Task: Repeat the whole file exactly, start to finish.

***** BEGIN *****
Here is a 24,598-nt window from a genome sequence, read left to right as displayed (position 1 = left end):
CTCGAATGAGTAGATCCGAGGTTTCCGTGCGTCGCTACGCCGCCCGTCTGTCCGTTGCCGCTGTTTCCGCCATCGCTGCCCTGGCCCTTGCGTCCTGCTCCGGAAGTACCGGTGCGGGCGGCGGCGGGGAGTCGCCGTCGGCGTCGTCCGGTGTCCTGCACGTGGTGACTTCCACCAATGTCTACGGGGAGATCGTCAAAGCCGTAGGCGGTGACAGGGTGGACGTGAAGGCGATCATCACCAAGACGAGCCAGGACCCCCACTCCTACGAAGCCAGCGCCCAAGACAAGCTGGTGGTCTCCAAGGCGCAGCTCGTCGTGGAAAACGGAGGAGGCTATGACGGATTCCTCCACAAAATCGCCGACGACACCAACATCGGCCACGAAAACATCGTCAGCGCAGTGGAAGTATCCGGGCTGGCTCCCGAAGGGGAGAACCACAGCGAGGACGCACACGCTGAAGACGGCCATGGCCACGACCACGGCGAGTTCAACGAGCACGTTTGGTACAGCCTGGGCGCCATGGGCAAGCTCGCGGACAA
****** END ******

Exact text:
Here is a 24,598-nt window from a genome sequence, read left to right as displayed (position 1 = left end):
CTCGAATGAGTAGATCCGAGGTTTCCGTGCGTCGCTACGCCGCCCGTCTGTCCGTTGCCGCTGTTTCCGCCATCGCTGCCCTGGCCCTTGCGTCCTGCTCCGGAAGTACCGGTGCGGGCGGCGGCGGGGAGTCGCCGTCGGCGTCGTCCGGTGTCCTGCACGTGGTGACTTCCACCAATGTCTACGGGGAGATCGTCAAAGCCGTAGGCGGTGACAGGGTGGACGTGAAGGCGATCATCACCAAGACGAGCCAGGACCCCCACTCCTACGAAGCCAGCGCCCAAGACAAGCTGGTGGTCTCCAAGGCGCAGCTCGTCGTGGAAAACGGAGGAGGCTATGACGGATTCCTCCACAAAATCGCCGACGACACCAACATCGGCCACGAAAACATCGTCAGCGCAGTGGAAGTATCCGGGCTGGCTCCCGAAGGGGAGAACCACAGCGAGGACGCACACGCTGAAGACGGCCATGGCCACGACCACGGCGAGTTCAACGAGCACGTTTGGTACAGCCTGGGCGCCATGGGCAAGCTCGCGGACAA